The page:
The recent March edition of ArtForum magazine features an article by art historian and critic, Tom Holert, on the responsibilities of contemporary art. It is a rational analysis with logical conclusions, but I felt more like a lawyer reading it than an artist. It's entitled Burden of Proof.
The ethical integrity of art remains a topic of discussion for those who discuss art. Some believe that contemporary art must have an association with political and social struggles, and the artist has a social obligation to act responsibly; otherwise, the artist and art become obsolete.
Creating art to have a positive impact on political and social struggles can be a good thing. Many artists successfully do it. I've tried. But to create expectations about art and impose them as rules against artists only creates a false institution in which to converse. It forces artists to replicate an end result, to fabricate a creation to measure up against what others expect in the end. Instead, the creation should begin from within and grow into what it is meant to be -- whether political, social, or something entirely different. An artist who is experienced, knowledgeable and skilled will act responsibly when it comes to taste in art.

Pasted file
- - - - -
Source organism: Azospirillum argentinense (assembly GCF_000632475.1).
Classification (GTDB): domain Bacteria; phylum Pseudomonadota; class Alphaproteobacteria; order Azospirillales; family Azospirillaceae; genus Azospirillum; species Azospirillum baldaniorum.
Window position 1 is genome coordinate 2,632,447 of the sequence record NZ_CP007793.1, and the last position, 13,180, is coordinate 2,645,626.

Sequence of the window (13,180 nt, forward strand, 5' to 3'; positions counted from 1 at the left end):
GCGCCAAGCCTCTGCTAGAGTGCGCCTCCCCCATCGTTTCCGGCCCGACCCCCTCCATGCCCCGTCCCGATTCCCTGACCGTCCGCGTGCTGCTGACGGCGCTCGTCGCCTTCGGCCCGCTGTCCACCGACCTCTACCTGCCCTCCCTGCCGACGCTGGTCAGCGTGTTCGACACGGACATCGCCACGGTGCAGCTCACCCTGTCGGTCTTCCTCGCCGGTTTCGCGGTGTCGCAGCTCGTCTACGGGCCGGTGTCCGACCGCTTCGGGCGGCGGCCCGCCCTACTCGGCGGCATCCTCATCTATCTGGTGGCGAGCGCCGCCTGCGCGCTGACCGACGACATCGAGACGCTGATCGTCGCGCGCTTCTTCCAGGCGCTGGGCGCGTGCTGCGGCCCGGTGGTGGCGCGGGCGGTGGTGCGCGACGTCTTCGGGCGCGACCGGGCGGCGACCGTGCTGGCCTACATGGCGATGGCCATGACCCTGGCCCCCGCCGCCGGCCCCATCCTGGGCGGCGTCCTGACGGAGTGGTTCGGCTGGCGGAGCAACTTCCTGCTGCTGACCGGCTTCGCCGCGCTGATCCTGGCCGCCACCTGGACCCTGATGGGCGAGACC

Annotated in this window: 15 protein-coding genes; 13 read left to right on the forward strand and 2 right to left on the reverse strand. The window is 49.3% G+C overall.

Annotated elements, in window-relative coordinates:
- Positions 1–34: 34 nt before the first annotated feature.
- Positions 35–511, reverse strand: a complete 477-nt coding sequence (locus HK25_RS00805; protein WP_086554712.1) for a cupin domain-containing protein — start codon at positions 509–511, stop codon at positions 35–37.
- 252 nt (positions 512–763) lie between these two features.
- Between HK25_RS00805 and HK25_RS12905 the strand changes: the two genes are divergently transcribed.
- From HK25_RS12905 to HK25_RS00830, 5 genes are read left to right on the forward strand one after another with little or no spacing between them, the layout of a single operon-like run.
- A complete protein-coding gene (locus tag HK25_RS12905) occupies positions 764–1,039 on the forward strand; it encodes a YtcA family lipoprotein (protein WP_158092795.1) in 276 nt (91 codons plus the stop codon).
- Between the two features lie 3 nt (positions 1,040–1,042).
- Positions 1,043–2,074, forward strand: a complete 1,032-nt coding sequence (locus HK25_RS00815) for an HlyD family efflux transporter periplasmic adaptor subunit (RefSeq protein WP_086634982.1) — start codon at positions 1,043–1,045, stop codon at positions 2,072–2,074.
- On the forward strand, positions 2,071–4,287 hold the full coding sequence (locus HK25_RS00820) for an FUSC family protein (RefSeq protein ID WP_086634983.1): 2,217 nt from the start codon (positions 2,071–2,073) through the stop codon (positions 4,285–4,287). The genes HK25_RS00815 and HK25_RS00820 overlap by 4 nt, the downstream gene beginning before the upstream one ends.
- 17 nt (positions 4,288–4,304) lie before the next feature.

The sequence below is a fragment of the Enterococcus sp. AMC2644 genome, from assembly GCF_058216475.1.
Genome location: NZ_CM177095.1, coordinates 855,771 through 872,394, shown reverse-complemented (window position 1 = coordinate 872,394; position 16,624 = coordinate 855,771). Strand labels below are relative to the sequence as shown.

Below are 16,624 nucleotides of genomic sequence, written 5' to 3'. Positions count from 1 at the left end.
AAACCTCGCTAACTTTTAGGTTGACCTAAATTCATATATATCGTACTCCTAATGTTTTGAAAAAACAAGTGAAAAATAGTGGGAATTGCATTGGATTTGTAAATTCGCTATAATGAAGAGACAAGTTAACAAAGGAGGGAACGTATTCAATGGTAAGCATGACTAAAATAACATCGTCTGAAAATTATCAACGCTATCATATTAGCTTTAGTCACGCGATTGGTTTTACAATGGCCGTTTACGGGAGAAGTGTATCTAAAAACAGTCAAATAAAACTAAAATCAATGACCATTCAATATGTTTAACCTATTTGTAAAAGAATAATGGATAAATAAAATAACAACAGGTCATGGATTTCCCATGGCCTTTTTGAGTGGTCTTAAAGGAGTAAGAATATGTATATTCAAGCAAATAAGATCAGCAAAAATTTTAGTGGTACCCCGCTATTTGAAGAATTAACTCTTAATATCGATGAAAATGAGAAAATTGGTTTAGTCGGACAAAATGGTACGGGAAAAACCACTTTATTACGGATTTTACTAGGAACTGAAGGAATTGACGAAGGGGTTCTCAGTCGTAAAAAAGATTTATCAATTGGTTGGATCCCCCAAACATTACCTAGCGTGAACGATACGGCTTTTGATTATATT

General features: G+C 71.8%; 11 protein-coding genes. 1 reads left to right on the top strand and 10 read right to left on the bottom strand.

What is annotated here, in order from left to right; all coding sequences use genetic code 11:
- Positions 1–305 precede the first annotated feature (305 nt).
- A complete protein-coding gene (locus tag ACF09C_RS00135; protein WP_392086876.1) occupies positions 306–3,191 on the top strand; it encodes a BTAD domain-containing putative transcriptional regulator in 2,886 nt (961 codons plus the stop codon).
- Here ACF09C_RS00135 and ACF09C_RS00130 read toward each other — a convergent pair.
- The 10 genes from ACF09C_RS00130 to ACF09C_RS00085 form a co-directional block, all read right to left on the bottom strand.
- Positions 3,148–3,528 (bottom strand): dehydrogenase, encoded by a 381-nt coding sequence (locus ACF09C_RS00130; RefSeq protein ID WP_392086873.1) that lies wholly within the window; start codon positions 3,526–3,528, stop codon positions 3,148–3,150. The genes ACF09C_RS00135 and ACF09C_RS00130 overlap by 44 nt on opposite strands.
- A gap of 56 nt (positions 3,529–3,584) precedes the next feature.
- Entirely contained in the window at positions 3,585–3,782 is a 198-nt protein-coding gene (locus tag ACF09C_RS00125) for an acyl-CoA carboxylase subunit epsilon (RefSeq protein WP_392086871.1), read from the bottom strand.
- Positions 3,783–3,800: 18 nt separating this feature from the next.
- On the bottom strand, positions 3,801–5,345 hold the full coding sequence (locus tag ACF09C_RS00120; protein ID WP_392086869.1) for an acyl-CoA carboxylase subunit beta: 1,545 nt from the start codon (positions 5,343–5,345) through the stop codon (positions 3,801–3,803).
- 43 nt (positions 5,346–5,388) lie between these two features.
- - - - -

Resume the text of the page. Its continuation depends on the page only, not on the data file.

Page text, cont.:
We live in a society of political and social structures, but I think good art is the product of individual struggle, isolation, passion, and torment within that society. That is the spark that sets the fire. Love, hate, peace, war, and the grays in between. The torment is somewhere in there, and when it comes to art, maybe the torment is a beautiful thing.
Art may be ignored by literal, linear, unimaginative types. But for creative people, art will never be obsolete, unless so too is seeing, feeling, eating, breathing, or sex. Art is the individual's attempt to make sense of the inexplicable.
Battle of the Shaman, 45" x 36", oil on canvas, 2013:
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